The story of Picasso’s disappearance in Philadelphia was perhaps too strange for Philadelphia.
Billy Penn has retracted a story published yesterday after people posted photos of them flying around town offering a $10,000 reward for information leading to the recovery of a “missing Picasso drawing” was.
It is not clear whether such an image exists. In two separate interviews and a series of emails Monday morning, a man claiming to be Steven Sergiovanni, a New York City-based art curator, told Billy Penn that an unidentified client had moved from Greenwich, Connecticut to Philadelphia, a 1920 charcoal drawing by Pablo Picasso sent. mid-April, and that it was lost in transit.
The real mystery was that the man who claimed to be Steven Sergiovanni—a unique name for which public records list just one match in New York City—was a fraud.
“It’s very bizarre,” the real Sergiovanni said in a phone call on Tuesday. “I can’t even imagine why anyone would do that.”
Sergiovanni said that he works with emerging artists in New York, and not with the works of heritage artists like Picasso. To the best of his knowledge, he is also the only Steven Sergiovanni in the country outside his family.
In two phone interviews and several emails on Monday, the fraudster sent Billy Penn frequent stories about his client’s plight. He stated that the charcoal drawing was “obtained directly from Picasso by a late relative” of the client, and that he hired private investigators to track down the piece because of its sentimental value, among other specific details.
“It’s not just his, but it’s been a family item throughout his life. It’s a 12-by-18 drawing, charcoal on newsprint,” said the cheater, providing a high-resolution piece Which resembles the work of Picasso from the Cubist period.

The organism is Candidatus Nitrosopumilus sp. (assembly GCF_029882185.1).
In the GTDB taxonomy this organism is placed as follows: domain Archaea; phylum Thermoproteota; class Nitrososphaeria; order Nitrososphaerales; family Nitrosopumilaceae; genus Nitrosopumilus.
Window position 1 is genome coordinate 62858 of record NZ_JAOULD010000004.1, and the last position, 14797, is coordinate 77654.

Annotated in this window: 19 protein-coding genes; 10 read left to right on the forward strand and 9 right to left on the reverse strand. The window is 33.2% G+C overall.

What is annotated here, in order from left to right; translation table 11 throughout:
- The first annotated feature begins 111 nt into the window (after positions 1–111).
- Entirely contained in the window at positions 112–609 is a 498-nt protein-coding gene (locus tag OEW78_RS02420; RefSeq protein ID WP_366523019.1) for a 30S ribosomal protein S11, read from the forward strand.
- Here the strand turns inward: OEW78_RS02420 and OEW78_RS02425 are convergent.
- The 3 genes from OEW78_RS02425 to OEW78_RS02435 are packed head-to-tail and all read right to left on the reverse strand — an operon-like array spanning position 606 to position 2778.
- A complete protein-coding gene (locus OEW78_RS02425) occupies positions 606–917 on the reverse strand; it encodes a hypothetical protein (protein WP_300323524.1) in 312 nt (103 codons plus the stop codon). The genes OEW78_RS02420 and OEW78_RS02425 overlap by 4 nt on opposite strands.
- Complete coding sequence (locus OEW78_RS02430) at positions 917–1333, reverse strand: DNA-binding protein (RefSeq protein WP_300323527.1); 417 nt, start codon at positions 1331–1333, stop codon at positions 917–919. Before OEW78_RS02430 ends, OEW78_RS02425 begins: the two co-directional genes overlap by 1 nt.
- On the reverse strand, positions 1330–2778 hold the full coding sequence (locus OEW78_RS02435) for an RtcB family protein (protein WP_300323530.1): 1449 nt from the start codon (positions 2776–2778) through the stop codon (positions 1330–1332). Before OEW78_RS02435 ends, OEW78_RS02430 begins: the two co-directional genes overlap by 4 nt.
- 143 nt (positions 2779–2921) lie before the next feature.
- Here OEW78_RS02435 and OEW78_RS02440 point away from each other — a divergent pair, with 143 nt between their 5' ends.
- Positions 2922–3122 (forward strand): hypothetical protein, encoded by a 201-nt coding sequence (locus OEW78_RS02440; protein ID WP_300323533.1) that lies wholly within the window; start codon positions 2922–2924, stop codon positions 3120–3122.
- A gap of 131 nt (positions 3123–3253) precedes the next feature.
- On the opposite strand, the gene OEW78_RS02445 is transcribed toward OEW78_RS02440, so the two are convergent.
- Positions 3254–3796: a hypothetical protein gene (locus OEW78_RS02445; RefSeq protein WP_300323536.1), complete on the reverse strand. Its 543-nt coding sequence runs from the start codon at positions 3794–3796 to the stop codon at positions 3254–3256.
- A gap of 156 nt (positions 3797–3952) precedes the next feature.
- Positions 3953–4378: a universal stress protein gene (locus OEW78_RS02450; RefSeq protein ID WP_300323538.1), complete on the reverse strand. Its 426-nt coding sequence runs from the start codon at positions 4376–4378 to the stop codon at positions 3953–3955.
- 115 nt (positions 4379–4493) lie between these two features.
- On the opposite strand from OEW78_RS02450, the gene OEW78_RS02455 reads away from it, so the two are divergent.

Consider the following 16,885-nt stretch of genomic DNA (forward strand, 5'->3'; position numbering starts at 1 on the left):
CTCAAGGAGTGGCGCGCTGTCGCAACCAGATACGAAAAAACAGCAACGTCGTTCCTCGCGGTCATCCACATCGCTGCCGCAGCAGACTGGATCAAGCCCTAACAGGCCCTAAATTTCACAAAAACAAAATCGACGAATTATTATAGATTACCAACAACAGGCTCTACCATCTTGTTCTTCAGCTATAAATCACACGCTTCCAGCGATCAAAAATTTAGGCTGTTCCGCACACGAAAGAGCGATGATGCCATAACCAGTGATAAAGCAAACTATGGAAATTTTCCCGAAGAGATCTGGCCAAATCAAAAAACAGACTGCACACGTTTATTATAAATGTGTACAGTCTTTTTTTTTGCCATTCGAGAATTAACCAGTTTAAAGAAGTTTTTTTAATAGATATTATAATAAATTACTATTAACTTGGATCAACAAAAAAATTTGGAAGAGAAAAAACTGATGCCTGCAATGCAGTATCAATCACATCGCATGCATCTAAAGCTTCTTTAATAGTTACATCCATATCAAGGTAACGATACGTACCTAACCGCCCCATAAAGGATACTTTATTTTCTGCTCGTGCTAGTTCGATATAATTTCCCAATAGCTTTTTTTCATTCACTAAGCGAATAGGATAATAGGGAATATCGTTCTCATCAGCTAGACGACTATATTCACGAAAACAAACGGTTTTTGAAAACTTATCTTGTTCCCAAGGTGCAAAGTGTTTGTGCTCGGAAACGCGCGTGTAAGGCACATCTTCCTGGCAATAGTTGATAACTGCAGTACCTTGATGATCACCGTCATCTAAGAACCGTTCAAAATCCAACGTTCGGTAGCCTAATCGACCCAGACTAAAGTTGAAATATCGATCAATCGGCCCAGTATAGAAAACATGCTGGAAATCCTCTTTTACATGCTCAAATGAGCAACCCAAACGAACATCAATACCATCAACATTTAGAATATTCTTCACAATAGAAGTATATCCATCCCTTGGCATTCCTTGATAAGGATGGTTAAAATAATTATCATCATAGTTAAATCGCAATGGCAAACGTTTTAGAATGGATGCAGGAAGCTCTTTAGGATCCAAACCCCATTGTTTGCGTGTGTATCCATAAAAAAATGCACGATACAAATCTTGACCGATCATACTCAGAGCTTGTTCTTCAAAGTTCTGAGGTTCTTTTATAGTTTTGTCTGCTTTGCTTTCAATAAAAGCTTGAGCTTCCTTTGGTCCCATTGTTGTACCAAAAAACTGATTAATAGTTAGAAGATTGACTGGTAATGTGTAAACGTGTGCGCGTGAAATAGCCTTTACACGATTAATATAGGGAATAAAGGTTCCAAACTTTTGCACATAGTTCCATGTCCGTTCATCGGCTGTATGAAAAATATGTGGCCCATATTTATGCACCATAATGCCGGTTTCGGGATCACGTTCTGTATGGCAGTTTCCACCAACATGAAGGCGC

The basic details in the story did not change at any point during the interview. The fraudster noted that he had not reported the stolen item to law enforcement agencies such as the Philadelphia Police Department or the FBI. art crime department, which investigates criminal activity around cultural property.
Why would someone cover the city with posters looking for the alleged Picasso and try to spread the story by impersonating a real curator?
The origin of the image of the drawing printed on the fliers remains unclear. Online reverse image search did not yield an exact match. Late art historian Christian Zarvoso Cataloged over 16,000 works of Picasso throughout his career, and others are still being certified.
Jeffrey Fuller, and Art Dealers in PhiladelphiaSaid that the alleged Picasso was suspicious. The 12×18 size drawing would have been unusual for the time, and it is unlikely that Picasso would have been working on newsprint, as originally indicated.
“It’s not Picasso – it’s not someone who draws a lot,” Fuller said while reviewing the image. “If I saw her in a number one store, I’d say no, well not. But I’m not a world expert, I could be wrong.”
Megan Latona, logistics manager at Freeman Auction House in Philadelphia, said counterfeit art and false claims of missing art are common in the art world. But impersonating a curator to make a fake claim was beyond him.
“It sounds like insurance fraud, unless this guy is weird,” Latona said. “The real question is: Why? Why would they do this? If it’s not for insurance fraud, there’s really no other reason.”
Attempts to reach the fake Sergiovanni again via phone and email were not successful.
Editor Danya Henninger’s statement:
Billy Penn is retracting an article published on May 3, 2021, titled “A rare Picasso drawing sent to Philadelphia has gone missing.” The main source named was not the person they claimed to be. The article did not meet the standards we work hard to achieve with so many important stories told on a daily basis. As the editor, the mistake is mine, and I apologize to all readers for the error.
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